The following article regarding the new grainstore at Scotland Farm appeared in Farmers Weekly on 31st May.
A new grainstore due to be finished as the Cereals Event takes place uses construction techniques designed to make maximum use of available space.
Come the end of harvest 2012, the new store being completed for PX Farms at DryDrayton, Cambridgeshire, will be packed with at least 21,000t of grain and rapeseed.
It’s been designed and specified as a futures store, to provide secure crop storage for the next 25 years at least, while making the most of available floor space to minimise storage cost.
“We’d taken on another contract farm, taking us to more than 5,000 acres, and wanted extra capacity for this and to service Wellgrain storage requirements,” says James Peck. “Also, we’re keen to continue expanding our contracting farming enterprise and wanted to plan for future capacity needs.”
Bins would have been useful for storing grain in parcels, he acknowledges: “But I like the flexibility – both now and in the future – of a big shed,” says Mr Peck.
Besides, as George O’Connell of engineers Tripp Batt & Co points out, the large building can be filled using minimal grain-handling machinery. Silos would require more equipment and consume more power.
The store Mr O’Connell configured to meet PX Farms requirements is divided into three equal-size bays – two for wheat and one with closer-spaced ventilation inlets, making it suitable forrapeseed.
Each bay will hold at least 7,000t of grain within the building’s 91.7m-long, 32.6m-wide storage footprint. Getting in that much grain requires a seriously deep pile.
“When it’s full, the contents certainly will be piled high,” confirms Mr O’Connell. “We’re using 6.9m-high Milbury concrete retaining walls along the sides and then they’re stacked almost to the roof in the end walls and internal divisions so that a conveyor can fill the store to a fully surcharged depth of 13.4m from end to end.”
The new structure, which is built alongside and connected to the adjoining store, is not the usual portal design, but a braced box with a complex array of roof restraints and tubular diagonal bracing to withstand the big loadings involved.
Heavier-than-usual steel connecting plates and bolts are used and the retaining walls use panels up to 200mm thick.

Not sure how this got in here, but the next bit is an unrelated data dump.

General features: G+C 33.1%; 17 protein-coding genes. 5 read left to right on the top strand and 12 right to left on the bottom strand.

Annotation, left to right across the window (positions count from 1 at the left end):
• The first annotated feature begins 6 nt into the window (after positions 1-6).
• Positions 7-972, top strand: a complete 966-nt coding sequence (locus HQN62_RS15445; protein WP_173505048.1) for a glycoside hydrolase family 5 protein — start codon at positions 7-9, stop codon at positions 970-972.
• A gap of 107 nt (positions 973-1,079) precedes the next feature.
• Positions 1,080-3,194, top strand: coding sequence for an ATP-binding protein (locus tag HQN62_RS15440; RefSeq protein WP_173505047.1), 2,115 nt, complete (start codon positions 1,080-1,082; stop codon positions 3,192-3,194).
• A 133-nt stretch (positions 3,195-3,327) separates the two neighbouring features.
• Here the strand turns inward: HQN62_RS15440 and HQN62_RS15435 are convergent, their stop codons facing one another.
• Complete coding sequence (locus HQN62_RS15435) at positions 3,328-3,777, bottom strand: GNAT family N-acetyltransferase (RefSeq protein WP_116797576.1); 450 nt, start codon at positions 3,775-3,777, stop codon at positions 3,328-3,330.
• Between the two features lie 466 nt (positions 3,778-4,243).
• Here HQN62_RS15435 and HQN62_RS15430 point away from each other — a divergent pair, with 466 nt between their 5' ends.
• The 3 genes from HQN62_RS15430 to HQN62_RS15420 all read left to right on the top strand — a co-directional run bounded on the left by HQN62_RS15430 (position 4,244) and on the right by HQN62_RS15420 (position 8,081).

John Allinson from Simpson & Allinson, which is building the store, reels off some more statistics: “The concrete panels weigh 750t in total and the building uses 250t of steel,” he says.
“The longest single piece is 16m – it’s almost a metre wide and weighs 4t – and there are 6,500m of purlins and side rails,” Mr Allinsonadds. “Just over 10,000 bolts hold it all together!”
The massive loading created by the storage depth was a major design issue, especially on the end walls and also on internal walls when one bay is full and the other empty.
“To channel those loadings back to ground level, we had to get the connections right between the roof bracings, pillars and diagonal bracing tubes between the pillars,” Mr Allinson points out.
The new store can be fed from the adjoining drying facility or via a new 120t/hr Cimbria intake conveyor and elevator installation housed within an end lean-to that also keeps the fuel supply for the continuous flow drier out of sight. A second wet bin – of 180tcapacity from the Bentall Rowlands range – has been added for more intake flexibility.
For outloading, each of the three bays has a large doorway at the side, with retaining panels holding back the grain. Lifting out these big steel structures using the quick-attach couplings and a telescopic handler allows grain to cascade into a tall, covered out-loading bay at each doorway.
These bays stand proud of a side lean-to extension, housing Fläkt Woods crop ventilation fans that supply air across the floor through circular perforated plastic pipe, graduated in 750mm,600mm and 450mm diameters to provide even airflow through the crop.
“I’d normally use steel tubing, but it would probably be crushed beneath this much grain,” says George O’Connell. “The air tubes will be laid on the floor and restrained against the flow of grain, which should prevent them shifting, while still being quick and easy to remove as the store is emptied.”
The fans are operated using an extension to the existing Robydome temperature monitoring and control system, while the Kentracontinuous flow dryer is the first to be equipped with the Z-Tech microwave probe moisture measurement system. Designed to regulate the drying process more accurately, Mr Peck predicts the improvement in drying efficiency and control could save £40,000 in the first year alone.
Running cost savings also come from an array of sun-searching solar panels that provide up to 97% of energy requirements and by harvesting rain-water from a section of the vast roof that will provide more than enough for the farm’s crop-spraying requirements.
The original article can be viewed online by clicking here.